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Anxiety and Zen Gardens

January 1, 2015 Tanya J. Peterson, MS, NCC

Anxiety is a great obstacle, a jagged rock in the lives of tens of millions of human beings. Anxiety definitely isn't a state of being that most of us would describe as pleasant. It worms its way into our thoughts, tricking us into believing that there’s a lot to fear and to worry about, that we are ruining all sorts of things. Anxiety makes us feel sad, afraid, choked and crushed. It makes us feel miserable in countless ways, and because of that, we want it to vanish from our lives without a trace. But one way to deal with anxiety is to think of life like a Zen garden.

Anxiety in Our Lives

Oh, how wonderful it would be if we could point at it, shout “Be gone!” and have anxiety disappear forever. Unfortunately, that isn't even the stuff of fairy tales. (If it were, wouldn't Cinderella simply have commanded her step sisters, the carriage-returned-to-pumpkin, and all the other bad things to go away?)

Reducing anxiety to a minuscule size and eventually to nothingness, can absolutely happen. We can make it happen, and we don’t need fairy tale magic. There’s a great variety of anxiety grounding techniques that can be used to beat anxiety. Because anxiety is so insidiously stubborn, though, it does take time and patience to not only find techniques that work (everyone is different, so different things work for different people) but also for those methods to take effect.

What can be done to make anxiety more tolerable while we work to defeat it? Adopting a new perspective, one that acknowledges anxiety’s presence but doesn't fight it, one that doesn't fight it but doesn't surrender to it, can be helpful in preventing anxiety from controlling us while it’s still part of our lives.

Anxiety in Your Zen Garden

Thinking of anxiety as a rock in a Zen garden can help us calmly move around it while we work to make anxiety disappear.

To work around the anxiety within, think of yourself, your life, as a Zen garden. Zen gardens contain, at minimum, sand, rocks and a rake. Different philosophies assign varying symbolic meaning to Zen gardens. The sand is almost universally accepted as water, and the rake is used to create the effects of ripples.

My favorite interpretation of the rocks is one that views them as obstacles, things both inside of us and out, that block the flow of peace in our lives. In this interpretation, the rocks can stand for the anxiety that is blocking us from fully living our lives.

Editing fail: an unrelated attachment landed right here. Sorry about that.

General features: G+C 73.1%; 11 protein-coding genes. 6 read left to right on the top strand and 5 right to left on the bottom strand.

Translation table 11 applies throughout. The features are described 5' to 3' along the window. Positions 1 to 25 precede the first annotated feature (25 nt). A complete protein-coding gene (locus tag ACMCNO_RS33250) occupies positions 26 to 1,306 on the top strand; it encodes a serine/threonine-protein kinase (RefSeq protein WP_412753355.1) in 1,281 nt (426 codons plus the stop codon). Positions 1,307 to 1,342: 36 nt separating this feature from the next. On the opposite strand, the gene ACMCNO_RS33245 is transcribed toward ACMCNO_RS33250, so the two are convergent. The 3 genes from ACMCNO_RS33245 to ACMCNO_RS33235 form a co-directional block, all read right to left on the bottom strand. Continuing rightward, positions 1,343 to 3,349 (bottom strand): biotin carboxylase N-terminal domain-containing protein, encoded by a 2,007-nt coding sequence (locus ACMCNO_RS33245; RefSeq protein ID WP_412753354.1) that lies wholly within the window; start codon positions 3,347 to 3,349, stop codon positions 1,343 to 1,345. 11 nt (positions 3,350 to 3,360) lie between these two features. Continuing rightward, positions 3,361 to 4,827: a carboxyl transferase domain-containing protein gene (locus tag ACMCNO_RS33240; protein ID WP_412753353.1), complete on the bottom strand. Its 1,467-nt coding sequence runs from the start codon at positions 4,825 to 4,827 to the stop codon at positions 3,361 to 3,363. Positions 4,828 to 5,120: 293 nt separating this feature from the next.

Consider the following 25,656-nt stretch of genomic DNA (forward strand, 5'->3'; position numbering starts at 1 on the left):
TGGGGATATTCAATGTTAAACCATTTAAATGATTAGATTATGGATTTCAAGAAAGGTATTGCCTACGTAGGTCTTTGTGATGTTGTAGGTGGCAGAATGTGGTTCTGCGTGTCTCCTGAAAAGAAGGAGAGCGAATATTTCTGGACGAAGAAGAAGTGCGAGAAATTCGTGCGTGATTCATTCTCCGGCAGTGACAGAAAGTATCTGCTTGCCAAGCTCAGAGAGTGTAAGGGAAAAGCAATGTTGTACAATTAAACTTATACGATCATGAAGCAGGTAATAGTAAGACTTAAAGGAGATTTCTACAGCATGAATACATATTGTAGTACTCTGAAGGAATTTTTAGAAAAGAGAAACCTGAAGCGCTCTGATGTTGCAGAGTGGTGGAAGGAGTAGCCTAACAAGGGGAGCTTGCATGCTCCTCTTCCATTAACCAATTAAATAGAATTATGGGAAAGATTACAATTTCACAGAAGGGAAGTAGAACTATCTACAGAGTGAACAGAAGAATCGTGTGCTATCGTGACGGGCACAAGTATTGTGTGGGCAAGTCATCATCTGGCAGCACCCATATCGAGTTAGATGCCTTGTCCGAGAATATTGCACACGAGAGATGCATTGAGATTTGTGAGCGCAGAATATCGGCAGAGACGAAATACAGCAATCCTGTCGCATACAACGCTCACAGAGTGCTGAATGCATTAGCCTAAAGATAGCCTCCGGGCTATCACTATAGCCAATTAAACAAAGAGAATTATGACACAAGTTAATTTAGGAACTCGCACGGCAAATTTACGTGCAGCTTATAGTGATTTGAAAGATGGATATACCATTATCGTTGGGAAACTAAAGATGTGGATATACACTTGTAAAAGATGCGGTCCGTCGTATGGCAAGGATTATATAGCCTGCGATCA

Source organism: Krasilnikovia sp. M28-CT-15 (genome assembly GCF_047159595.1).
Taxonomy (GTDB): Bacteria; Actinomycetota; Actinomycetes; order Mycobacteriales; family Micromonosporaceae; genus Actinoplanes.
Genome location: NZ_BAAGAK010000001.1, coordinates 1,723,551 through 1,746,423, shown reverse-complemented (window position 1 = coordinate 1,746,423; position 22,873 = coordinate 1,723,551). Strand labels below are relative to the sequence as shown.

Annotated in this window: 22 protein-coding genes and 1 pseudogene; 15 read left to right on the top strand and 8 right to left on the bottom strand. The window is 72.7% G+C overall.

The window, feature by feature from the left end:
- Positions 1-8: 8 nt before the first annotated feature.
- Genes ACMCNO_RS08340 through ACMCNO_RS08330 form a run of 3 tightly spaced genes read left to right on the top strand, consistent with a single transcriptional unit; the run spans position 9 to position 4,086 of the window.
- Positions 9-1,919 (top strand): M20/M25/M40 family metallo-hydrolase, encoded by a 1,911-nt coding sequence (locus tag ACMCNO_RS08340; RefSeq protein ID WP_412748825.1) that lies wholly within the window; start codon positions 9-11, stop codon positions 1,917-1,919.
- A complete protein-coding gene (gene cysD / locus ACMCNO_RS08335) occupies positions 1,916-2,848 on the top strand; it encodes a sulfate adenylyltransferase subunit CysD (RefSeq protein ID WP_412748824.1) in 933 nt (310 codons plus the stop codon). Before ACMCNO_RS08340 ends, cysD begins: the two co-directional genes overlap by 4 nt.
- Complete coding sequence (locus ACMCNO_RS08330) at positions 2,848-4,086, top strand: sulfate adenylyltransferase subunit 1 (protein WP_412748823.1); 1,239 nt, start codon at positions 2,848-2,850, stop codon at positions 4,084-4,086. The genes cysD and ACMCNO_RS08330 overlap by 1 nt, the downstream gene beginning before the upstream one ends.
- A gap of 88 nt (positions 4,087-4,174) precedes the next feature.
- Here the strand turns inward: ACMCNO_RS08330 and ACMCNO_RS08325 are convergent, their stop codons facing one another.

Being Present in Your Zen Garden Calms Anxiety

A person tending to a Zen garden does so gently. He doesn't dig furiously at the rocks. She doesn't try to heave them out. These approaches use precious energy and only leave the person tired and frustrated while more rocks lay strewn about the garden.

Instead, a Zen gardener uses the rake to make soft ripple patterns throughout the garden and around the rocks. You can approach your own figurative Zen garden in a similar way.

One of the keys to working with a Zen garden, especially for anxiety, is mindfulness. As the rake waves through the sand and curves around the rocks, be fully present in the moment. Think of the flow of water, peace and calm. Use this time to breathe, inhaling and exhaling deeply. Your focus will begin to shift away from anxiety.

Inevitably, you’ll encounter your rocks. Anxiety is present, just like all the rocks in a Zen garden. Tenderly swirl your rake around your anxiety rock. Picture the peaceful flow of water around it. Picture yourself flowing with the water, around the obstacles.

As you use various strategies and techniques to eradicate your anxiety, think of that anxiety as a rock in a Zen garden. It’s an obstacle, but water is more powerful. Create your own ripples and float around those obstacles. Just because anxiety is there doesn't mean you will get stuck in it.

You can also connect with Tanya J. Peterson on her website, Google+, Facebook,Twitter, Linkedin and Pinterest.

APA Reference
NCC, T. (2015, January 1). Anxiety and Zen Gardens, HealthyPlace. Retrieved on 2019, August 17 from https://www.healthyplace.com/blogs/anxiety-schmanxiety/2015/01/anxiety-and-zen-gardens



Author: Tanya J. Peterson, MS, NCC

Tanya J. Peterson is the author of The Mindfulness Journal for Anxiety, The Mindfulness Workbook for Anxiety, Break Free: Acceptance and Commitment Therapy in 3 steps, and five critically-acclaimed, award-winning novels about mental health challenges. She speaks nationally about mental health, and she has a curriculum for middle and high schools. Find her on her website, Facebook, Instagram, and Twitter.

Llama lady
says:
January, 1 2015 at 11:25 pm
Thank you for the zen garden thoughts.

In reply to by Anonymous (not verified)

January, 2 2015 at 10:09 am
Hello Llama lady,
Thank you for reading and commenting! The zen garden metaphor is one I've held in my own thoughts for quite some time, and I decided to go out on a limb and share it. :)

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